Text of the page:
How Do I Handle Working Outdoors?

Just the thought of working outside is intimidating for many of the beginner learners on my courses.  There are many benefits of doing some drawing and painting outside, so here are some tips to prepare you to go out.

There are many obstacles to drawing and painting outside, the British weather is one of course as it is not always sunny and warm.  Then there is all the other factors like the fact you can feel very ‘on show’ with every passer-by looking over your shoulder! These interruptions in busy areas from inquisitive public are not always welcome or conducive to our best work. I will explain some ways of getting around some of the issues of working outside.

Safety in Numbers 

You can feel very exposed drawing and painting in public places but it is surprising how you can soon forget about other people.  Soon enough you become very engrossed in what you are doing and you don’t mind about other people.  Generally speaking people are too busy to really notice what you are doing. However if you feel uncomfortable why not go out with a drawing or painting buddy or in a small group.  It is really fun to go and draw with friends in this way.

It's fun to draw with friends
It’s fun to draw with friends

Find the Right Spot

I don’t like really busy locations to draw and paint unless you want to draw people. I took a small group of learners out along a river one year for our topic of townscapes.  The route was lined by cafes and restaurants, I found it very noisy and distracting and couldn’t seem to draw well in this environment.  Further along the river it was much quieter, it is often possible to draw busy city or town scenes from a quieter location if you wish, so seek out a quiet corner if the noise and distraction is going to put you off your drawing and painting. I find balconies are great for this, no one directly looking at you but you have full view of the scene before you, not to mention the great viewpoint from above.

Finding a good spot is of all importance

Dealing with Weather

Sheltered spots are best for avoiding the cold and rain, in fact if you can find a good sheltered spot you can draw and paint for most of the year.  Bus shelters are very good for this in the countryside or church entrances.

One way of dealing with weather is to wear the right clothes.  It doesn’t take long to get cold if you are sitting for long periods so do wrap up.  I am a big fan of fingerless gloves for drawing outside in the winter.  A warm hat and waterproof coat are essentials in the UK for drawing outside anytime other than the summer months.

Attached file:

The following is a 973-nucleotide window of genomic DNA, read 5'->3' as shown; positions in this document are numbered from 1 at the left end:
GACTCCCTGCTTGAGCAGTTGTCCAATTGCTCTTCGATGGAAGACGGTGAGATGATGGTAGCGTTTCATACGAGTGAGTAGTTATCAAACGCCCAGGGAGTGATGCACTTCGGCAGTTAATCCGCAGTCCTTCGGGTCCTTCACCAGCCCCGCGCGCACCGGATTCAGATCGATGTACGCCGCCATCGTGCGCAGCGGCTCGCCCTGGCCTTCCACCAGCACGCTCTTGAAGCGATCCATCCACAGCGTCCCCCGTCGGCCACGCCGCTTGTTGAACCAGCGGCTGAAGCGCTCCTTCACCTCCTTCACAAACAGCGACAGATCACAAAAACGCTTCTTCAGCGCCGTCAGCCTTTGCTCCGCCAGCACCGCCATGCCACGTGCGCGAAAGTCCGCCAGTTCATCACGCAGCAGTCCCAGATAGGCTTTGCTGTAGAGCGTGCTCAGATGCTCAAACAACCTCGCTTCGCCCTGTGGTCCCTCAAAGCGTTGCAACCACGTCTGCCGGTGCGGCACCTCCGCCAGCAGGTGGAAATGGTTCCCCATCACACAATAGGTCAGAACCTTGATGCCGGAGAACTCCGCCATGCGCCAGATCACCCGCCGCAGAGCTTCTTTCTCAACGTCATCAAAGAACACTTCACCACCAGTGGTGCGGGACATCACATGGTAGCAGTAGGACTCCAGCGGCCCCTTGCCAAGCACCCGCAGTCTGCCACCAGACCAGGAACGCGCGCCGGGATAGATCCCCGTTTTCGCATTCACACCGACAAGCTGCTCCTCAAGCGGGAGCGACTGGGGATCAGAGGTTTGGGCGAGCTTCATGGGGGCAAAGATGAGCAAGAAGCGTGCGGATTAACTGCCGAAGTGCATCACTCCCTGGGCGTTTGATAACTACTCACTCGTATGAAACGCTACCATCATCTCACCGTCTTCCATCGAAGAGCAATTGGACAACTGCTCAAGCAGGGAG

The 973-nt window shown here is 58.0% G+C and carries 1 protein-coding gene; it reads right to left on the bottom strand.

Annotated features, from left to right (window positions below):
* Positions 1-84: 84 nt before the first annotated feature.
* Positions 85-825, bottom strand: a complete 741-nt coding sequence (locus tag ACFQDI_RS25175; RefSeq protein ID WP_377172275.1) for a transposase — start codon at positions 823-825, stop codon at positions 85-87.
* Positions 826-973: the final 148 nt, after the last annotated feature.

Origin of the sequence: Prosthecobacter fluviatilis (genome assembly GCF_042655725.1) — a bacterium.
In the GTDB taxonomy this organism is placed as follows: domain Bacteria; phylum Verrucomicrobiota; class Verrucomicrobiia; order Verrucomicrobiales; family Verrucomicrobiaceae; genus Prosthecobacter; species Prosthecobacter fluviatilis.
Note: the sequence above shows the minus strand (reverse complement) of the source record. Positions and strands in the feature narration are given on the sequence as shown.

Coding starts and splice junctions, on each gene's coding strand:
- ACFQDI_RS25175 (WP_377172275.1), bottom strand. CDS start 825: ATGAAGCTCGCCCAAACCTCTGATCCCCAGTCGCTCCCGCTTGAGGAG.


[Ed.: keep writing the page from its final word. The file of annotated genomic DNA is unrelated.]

Conditions change constantly outside, you will need to adapt

Heat can also be a problem, do wear a sunhat and bring suncream if you are going out in the summer months.  Another problem is paint drying too fast in the hotter months.  I like to use a small travel version mist spray, like the ones you use for plants to keep my paint moist.  Working with acrylic in the heat can be a problem if you are trying to blend, the paint with dry within 5 minutes, if not sooner.  Even watercolour will try fast in hot weather, making working ‘wet on wet’ more challenging.

Sketchbooks 

When you work outside in a sketchbook the quality of your sketchbook becomes all important.  Taking out cheap sketchbooks that are not well made is not a good idea, the pages will fall out with the smallest gust of wind and the paper won’t stand up to damp conditions, they will go soggy.  I will only take out hard-backed spiral bound sketchbooks with good quality cartridge paper because they ‘travel’ much better.

Hard-backed sketchpads wear much better outside
Hard-backed sketchpads wear much better outside

What media is best to work with outside?

You can work with any medium outside but I prefer to keep it to drawing at least in the cooler months.  Drawing is much easier than painting outside in my experience.

Painting-wise I think watercolour is the best medium because you can buy a small field watercolour pad and create instant washes.  I went to Scotland on holiday one year and filled a whole A5 sketchpad with sunsets, skies and seascapes all in watercolour.  The medium suited the subject matter perfectly and it was quick and easy to capture with the field watercolour pad.

Watercolour is a good medium for quick work outside
Watercolour is a good medium for quick work

Don’t worry about perfection when you are out, this is often not possible if you are working fast reacting to what is happening around you.  Relax and go with it and most of all enjoy being outside!

 

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